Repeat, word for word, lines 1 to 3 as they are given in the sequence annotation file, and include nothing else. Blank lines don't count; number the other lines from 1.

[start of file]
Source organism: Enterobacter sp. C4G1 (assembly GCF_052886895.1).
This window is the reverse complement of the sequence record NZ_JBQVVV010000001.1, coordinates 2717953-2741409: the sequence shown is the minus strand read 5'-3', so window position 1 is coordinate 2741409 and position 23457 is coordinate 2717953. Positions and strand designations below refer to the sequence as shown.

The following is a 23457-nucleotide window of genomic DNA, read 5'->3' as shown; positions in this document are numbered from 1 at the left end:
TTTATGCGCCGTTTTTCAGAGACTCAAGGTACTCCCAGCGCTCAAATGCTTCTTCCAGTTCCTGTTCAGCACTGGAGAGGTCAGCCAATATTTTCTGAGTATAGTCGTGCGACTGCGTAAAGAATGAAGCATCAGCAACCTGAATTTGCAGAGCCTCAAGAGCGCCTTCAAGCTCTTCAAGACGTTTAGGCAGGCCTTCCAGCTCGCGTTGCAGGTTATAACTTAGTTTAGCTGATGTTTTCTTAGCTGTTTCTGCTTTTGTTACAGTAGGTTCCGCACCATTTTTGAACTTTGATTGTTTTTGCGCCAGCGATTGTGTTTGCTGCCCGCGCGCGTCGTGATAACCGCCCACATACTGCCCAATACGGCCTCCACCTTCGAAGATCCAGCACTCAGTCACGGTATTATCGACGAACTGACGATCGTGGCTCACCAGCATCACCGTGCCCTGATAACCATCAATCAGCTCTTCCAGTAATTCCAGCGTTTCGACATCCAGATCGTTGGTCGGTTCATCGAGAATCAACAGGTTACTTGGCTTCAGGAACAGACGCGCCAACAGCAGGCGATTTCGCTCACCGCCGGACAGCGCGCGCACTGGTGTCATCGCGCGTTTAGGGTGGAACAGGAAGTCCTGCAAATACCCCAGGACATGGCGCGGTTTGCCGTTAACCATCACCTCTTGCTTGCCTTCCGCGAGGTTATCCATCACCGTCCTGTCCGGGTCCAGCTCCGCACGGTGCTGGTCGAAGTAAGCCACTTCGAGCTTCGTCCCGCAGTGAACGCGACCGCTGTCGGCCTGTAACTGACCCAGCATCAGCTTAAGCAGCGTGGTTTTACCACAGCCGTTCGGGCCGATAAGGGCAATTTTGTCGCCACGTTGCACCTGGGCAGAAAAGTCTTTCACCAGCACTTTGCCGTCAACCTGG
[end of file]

Source organism: Enterobacter sp. C4G1 (assembly GCF_052886895.1).
This window is the reverse complement of the sequence record NZ_JBQVVV010000001.1, coordinates 2717953-2741409: the sequence shown is the minus strand read 5'-3', so window position 1 is coordinate 2741409 and position 23457 is coordinate 2717953. Positions and strand designations below refer to the sequence as shown.

The following is a 23457-nucleotide window of genomic DNA, read 5'->3' as shown; positions in this document are numbered from 1 at the left end: